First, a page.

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  #23  
Old 01-05-2014, 05:19 PM
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Quote:
Originally Posted by DougofMontana View Post
Greetings. I too have a '49 F1 with the 226 that I bought in August. The weekend I brought it home I hooked up a 12V battery and rolled the engine over just to confirm that it would. Just this weekend, after installing new points, condenser, rotor and a 12V coil I added a little gas to the carb and cranked her over. I got fire, and it "tried" to run. After about 20 seconds of cranking I quit and fiddled with the carb a bit before trying again. However the starter would not turn over. I have plenty of juice, but can't get it to crank Any ideas? I loved the audio by the way!
I would take jumper cables hook them up and ground the negative and touch the positive directly on the stud on the starter the positive connects to. If if won't turn that way it's most likely the starter, you could try rocking the truck back and fourth to make sure the engine is still free. When I first tried to fire my 226 It kept doing that and I found the flywheel bolts had come loose and the ring gear was dragging in there. Personally I like to always use Starting Fluid it always seems to work better for me.
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  #24  
Old 01-06-2014, 08:21 PM
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DougSkillman
Just got back from a road trip and before I put my battery back in my driver I tried the F1 again. Still no movement, but I noticed the dipstick moves slightly when I put power to the starter. I have the truck up on stands, no box, no fenders, no doors, etc., etc., so I have put a ratchet on the dampener bolt and the engine turns freely. I'm thinking I will pull the starter, open things up enough to see the ring gear and such.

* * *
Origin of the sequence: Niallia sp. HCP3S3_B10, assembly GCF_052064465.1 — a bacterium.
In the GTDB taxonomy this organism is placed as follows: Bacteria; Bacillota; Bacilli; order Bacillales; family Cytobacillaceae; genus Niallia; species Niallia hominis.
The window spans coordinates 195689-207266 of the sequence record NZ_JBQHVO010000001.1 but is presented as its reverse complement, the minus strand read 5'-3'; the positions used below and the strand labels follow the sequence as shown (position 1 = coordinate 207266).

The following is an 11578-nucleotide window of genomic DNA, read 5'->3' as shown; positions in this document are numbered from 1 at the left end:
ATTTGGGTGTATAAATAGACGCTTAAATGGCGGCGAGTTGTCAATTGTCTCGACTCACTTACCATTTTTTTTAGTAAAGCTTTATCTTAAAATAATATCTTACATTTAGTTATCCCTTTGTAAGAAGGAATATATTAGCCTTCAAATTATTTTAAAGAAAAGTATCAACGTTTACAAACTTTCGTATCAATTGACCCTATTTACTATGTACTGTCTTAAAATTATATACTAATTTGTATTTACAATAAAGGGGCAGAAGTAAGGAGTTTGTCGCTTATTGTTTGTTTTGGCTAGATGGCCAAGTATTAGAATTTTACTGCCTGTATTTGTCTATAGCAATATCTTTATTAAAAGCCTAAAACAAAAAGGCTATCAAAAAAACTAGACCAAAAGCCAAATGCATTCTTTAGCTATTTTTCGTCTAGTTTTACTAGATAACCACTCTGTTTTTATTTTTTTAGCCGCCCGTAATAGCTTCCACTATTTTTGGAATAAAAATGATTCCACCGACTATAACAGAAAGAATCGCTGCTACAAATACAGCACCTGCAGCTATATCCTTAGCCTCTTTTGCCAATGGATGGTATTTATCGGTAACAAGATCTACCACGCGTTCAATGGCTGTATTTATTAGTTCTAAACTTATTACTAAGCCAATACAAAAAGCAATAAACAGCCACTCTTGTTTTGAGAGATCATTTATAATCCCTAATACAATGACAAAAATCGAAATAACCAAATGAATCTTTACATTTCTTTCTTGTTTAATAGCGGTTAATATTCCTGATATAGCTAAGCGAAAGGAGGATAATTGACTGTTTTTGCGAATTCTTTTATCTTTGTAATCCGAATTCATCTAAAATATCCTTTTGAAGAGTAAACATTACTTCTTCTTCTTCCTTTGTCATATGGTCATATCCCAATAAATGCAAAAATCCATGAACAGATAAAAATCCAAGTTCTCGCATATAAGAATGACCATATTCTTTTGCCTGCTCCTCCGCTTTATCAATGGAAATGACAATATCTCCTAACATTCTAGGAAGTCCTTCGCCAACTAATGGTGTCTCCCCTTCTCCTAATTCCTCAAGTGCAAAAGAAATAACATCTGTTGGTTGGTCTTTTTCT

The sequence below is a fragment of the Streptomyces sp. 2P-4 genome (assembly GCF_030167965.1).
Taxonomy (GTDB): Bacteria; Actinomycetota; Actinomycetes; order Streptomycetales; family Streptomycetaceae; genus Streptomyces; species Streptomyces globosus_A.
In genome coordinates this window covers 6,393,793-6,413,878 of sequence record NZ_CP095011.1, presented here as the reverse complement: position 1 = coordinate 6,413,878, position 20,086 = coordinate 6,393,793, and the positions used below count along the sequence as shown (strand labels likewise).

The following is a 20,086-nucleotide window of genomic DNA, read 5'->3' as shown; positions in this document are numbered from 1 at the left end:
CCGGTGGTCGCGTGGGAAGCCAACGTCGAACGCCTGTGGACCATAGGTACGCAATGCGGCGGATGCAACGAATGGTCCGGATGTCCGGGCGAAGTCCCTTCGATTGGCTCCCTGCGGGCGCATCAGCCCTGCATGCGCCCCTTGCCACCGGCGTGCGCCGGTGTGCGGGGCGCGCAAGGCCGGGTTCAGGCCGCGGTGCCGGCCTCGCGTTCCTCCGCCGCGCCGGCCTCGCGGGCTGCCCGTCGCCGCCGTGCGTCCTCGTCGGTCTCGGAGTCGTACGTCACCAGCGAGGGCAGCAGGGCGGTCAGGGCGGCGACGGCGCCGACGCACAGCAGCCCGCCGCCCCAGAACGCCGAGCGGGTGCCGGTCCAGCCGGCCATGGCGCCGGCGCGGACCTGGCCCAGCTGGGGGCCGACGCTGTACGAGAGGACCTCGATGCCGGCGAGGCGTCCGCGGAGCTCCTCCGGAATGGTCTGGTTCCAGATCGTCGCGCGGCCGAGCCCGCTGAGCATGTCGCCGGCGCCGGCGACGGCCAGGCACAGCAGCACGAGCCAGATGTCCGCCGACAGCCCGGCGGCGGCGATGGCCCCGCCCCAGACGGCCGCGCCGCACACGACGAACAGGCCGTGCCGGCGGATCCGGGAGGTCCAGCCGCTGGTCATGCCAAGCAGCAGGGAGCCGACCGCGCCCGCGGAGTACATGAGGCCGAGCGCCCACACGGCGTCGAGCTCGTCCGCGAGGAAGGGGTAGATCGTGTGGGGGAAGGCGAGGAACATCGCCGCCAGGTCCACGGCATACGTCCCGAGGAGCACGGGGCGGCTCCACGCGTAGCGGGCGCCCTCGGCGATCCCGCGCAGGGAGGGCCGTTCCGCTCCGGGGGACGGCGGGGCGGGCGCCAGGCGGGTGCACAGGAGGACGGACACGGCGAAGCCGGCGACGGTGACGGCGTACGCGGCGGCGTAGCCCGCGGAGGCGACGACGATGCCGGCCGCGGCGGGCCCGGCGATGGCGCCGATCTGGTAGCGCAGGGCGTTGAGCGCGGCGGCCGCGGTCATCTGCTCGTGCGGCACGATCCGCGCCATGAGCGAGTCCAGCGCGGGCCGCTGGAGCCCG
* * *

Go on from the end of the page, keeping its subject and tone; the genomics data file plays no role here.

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  #25  
Old 01-06-2014, 09:13 PM
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DougofMontana I'm curious did you change the motor oil, if the engine is very cold you might have a problem with the oil being to thick
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  #26  
Old 01-06-2014, 09:39 PM
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  #27  
Old 01-07-2014, 07:18 AM
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I had a similar experience with my F4 when I was trying to get it to start- at one point thes starter would just not respond. No click, no turn, almost as if there was no battery connected. I removed it, connected power to it on my shop floor and it came to life and slung across the floor! I put it back on and it has worked fine since. I don't know what the issue was, but I would guess there was a connection issue on either the hot or ground that I probably could have discovered without removing it.
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1969 Marquis convertible, 429
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Old 01-07-2014, 07:18 AM